Stonekeep features an elaborate "magick" system where four types of runes are inscribed onto a spellcaster (wand): Mannish, Fae, Throggish, and Meta. The first three runes are used for offensive, defensive and special interaction purposes. The Meta runes enhance the effectiveness of the base runes—for example, double power multiplies a single firebolt in two. To use a spellcaster, it must contain adequate mana, and runes must be inscribed onto its shaft. To inscribe runes on the spellcaster, the player needs to equip the spellcaster on either one of Drake's hands, open the journal onto the Runes section, take out the spellcaster, and copy the runes onto the spell slots of the spellcaster. Then the runecaster can be taken out at any time and the spell that can be used has the spell slot highlighted and launched on the indicated target point. Using the magic mirror, some spells can be aimed at the characters, especially healing and quickness spells.
Stonekeep's mythology revolves around a variety of gods associated with planets of the solar system. In order, they are Helion (Mercury), Aquila (Venus), Thera (Earth), Azrael (Mars), Marif (Jupiter), Afri (Saturn), Saffrini (Uranus), Yoth-Soggoth (Neptune) the Master of Magick, and Kor-Soggoth (Pluto) the Brother to Magick. These gods were captured and imprisoned in nine orbs by the dark god Khull-Khuum 1000 years before the events of the game, during a cataclysm referred to as "The Devastation".
Stonekeep is centered on a hero, Drake. Ten years before the events of the game, Drake's home, the castle of Stonekeep, was destroyed by the insane god Khull-Khuum, the Shadowking. Drake, at this time just a boy, was saved from the castle by a mysterious figure. Returning to the ruins of Stonekeep, Drake is visited by the goddess Thera, who sends his spirit out of his body into the ruins itself to explore, find the mystical orbs containing the other gods, and reclaim the land.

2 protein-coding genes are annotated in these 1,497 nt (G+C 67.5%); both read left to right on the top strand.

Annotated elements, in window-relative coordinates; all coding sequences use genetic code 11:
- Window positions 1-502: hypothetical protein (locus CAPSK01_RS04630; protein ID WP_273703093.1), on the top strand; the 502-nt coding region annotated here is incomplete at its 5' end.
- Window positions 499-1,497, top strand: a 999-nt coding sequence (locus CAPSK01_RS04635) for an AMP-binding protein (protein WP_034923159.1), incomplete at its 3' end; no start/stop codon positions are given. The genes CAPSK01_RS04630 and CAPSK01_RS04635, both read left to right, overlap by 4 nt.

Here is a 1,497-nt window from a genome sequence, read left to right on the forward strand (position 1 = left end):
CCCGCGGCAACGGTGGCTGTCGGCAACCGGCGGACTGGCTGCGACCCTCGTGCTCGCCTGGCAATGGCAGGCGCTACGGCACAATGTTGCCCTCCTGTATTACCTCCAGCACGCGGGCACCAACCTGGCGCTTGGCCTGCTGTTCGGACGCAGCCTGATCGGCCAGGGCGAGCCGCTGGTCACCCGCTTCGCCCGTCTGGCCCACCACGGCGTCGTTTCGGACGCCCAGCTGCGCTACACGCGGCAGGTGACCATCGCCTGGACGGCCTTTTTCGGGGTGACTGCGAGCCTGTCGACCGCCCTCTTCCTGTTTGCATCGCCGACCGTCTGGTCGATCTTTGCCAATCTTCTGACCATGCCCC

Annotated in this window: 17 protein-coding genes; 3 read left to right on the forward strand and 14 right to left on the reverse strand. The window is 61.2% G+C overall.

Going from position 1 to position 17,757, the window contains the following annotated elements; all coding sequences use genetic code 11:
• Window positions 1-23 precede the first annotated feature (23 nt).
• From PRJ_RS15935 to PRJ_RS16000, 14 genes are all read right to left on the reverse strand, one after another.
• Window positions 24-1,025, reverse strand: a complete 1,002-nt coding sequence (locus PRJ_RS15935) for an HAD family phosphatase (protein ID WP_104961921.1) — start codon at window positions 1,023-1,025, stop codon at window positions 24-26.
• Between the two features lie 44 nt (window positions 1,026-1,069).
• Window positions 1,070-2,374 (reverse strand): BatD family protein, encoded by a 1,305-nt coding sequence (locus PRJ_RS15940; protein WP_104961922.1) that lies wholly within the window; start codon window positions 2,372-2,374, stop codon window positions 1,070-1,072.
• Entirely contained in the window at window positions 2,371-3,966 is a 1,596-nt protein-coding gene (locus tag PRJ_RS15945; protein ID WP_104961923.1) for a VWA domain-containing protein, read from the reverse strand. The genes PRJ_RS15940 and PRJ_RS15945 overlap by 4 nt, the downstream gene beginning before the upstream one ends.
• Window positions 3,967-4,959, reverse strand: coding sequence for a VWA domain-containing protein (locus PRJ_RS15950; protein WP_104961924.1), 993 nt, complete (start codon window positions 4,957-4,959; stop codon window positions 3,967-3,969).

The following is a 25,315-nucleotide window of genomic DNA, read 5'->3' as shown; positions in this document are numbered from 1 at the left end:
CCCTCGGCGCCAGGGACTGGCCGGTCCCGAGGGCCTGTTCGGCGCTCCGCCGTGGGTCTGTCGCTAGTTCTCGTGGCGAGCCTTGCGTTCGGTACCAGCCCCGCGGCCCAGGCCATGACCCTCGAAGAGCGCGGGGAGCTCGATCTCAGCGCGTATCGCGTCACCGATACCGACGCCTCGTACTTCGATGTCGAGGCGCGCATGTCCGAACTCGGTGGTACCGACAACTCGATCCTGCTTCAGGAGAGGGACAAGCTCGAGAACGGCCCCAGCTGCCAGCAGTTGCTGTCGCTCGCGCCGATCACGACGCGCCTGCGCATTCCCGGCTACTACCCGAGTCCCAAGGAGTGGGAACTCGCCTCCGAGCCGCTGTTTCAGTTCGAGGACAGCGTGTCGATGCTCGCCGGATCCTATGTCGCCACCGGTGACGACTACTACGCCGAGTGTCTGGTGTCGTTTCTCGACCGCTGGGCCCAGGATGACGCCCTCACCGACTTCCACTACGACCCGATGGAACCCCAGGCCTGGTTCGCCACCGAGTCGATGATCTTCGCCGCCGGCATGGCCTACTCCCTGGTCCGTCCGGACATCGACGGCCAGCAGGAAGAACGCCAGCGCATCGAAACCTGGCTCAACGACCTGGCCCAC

Along the way, Drake makes many friends, including Farli, Karzak, and Dombur the dwarves; the great dragon Vermatrix; the elf Enigma; and the mysterious Wahooka, the King of goblins. Together, they embark on a quest of ridding the world of Khull-Khuum and his consort the Ice Queen.
Budget and technologyEdit
The earliest development of Stonekeep dated back in October 1988, discussed between Brian Fargo and Todd Camasta with the simple title "Dungeon Game". Producer Peter Oliphant and lead programmer Michael Quarles joined the company in 1990 and 1991, respectively. The game development was planned for a minimum period of nine months and a minimum budget of $50K. However, because the initial stages of the game looked good, it exceeded nine months, lasting a total of five years. Stonekeep's final cost was $5 million; its production crew had grown to 200 members by the time of the game's release. The intro sequence was the most expensive part of the production, costing nearly half a million dollars to produce, which was ten times more than the initial budget for the entire project.
The initial story line was written by Oliphant, who also designed and programmed the graphics and artificial intelligence engine for the game. The project started out being called Brian's Dungeon (named after Brian Fargo, the president of Interplay Entertainment at the time). Fargo came up with the final name, Stonekeep.